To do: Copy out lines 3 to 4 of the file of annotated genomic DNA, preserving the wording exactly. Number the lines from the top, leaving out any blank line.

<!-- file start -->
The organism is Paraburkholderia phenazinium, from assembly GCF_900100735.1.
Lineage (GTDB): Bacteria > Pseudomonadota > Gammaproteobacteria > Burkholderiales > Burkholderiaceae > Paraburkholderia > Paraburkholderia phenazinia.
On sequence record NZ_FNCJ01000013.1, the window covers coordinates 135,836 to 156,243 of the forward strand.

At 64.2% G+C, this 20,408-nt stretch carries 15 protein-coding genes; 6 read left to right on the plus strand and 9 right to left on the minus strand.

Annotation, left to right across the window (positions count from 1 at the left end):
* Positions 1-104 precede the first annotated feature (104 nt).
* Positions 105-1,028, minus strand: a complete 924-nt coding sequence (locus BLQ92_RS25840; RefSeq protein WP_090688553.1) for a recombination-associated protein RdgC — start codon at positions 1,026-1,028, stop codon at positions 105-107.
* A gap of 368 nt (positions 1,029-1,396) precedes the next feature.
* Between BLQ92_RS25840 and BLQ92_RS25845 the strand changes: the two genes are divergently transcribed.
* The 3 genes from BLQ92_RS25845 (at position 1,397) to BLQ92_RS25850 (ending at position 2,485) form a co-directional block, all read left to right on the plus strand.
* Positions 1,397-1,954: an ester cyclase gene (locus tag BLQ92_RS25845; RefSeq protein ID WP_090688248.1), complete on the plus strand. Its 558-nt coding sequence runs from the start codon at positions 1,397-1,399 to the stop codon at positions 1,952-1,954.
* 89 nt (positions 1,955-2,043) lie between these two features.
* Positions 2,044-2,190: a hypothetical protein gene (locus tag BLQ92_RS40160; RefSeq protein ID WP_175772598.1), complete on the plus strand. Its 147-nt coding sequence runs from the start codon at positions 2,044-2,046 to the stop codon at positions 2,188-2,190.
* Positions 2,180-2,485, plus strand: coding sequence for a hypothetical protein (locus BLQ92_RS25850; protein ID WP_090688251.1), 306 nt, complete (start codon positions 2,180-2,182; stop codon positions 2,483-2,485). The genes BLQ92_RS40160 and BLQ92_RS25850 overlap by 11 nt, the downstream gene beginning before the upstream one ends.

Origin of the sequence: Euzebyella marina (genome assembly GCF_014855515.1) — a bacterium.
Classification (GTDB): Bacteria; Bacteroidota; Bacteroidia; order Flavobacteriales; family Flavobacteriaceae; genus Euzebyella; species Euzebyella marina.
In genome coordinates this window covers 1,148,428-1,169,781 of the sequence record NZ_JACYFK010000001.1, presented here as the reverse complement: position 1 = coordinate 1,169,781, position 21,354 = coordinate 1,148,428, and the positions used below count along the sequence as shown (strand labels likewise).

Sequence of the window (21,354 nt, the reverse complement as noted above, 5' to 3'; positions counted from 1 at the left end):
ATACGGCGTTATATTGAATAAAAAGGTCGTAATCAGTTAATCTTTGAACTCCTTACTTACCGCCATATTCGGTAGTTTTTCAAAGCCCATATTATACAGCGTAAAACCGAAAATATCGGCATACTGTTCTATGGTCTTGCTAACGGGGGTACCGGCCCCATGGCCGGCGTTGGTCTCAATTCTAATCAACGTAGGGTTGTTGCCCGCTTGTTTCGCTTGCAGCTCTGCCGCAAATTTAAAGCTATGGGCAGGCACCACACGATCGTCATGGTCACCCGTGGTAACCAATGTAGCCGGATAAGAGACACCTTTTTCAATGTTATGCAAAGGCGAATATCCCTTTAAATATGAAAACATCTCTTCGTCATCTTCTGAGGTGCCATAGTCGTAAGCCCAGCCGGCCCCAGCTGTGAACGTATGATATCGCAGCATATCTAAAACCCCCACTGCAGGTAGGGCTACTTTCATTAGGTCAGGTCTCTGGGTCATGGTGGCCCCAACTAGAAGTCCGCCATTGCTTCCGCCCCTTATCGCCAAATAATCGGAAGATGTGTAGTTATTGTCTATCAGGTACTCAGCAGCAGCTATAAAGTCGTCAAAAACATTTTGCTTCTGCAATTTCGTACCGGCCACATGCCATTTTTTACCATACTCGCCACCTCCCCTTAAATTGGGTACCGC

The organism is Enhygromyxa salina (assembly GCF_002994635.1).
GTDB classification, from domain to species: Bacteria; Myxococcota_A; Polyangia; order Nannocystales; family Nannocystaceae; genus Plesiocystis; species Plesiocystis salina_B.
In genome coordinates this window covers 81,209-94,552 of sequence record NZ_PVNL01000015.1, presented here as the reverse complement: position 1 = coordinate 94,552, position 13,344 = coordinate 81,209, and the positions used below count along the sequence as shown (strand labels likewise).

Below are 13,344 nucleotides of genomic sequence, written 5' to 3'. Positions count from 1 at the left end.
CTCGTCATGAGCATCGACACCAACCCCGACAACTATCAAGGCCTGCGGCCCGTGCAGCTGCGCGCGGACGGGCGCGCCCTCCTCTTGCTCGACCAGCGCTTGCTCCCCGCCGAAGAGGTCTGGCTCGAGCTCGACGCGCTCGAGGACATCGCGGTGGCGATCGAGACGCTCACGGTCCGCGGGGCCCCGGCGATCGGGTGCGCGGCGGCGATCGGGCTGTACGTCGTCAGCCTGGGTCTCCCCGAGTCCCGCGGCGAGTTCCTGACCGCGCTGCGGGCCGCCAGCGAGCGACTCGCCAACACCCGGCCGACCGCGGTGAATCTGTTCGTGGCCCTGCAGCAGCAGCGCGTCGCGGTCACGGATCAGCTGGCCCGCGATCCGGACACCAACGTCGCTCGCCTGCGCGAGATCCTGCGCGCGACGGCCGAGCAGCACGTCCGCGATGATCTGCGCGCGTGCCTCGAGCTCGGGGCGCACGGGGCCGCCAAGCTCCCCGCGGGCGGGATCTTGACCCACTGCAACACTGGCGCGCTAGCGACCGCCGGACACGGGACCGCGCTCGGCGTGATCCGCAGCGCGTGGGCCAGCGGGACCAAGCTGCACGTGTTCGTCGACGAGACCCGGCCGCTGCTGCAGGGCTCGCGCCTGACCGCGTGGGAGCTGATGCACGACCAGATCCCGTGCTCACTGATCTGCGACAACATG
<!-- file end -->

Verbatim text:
On sequence record NZ_FNCJ01000013.1, the window covers coordinates 135,836 to 156,243 of the forward strand.

At 64.2% G+C, this 20,408-nt stretch carries 15 protein-coding genes; 6 read left to right on the plus strand and 9 right to left on the minus strand.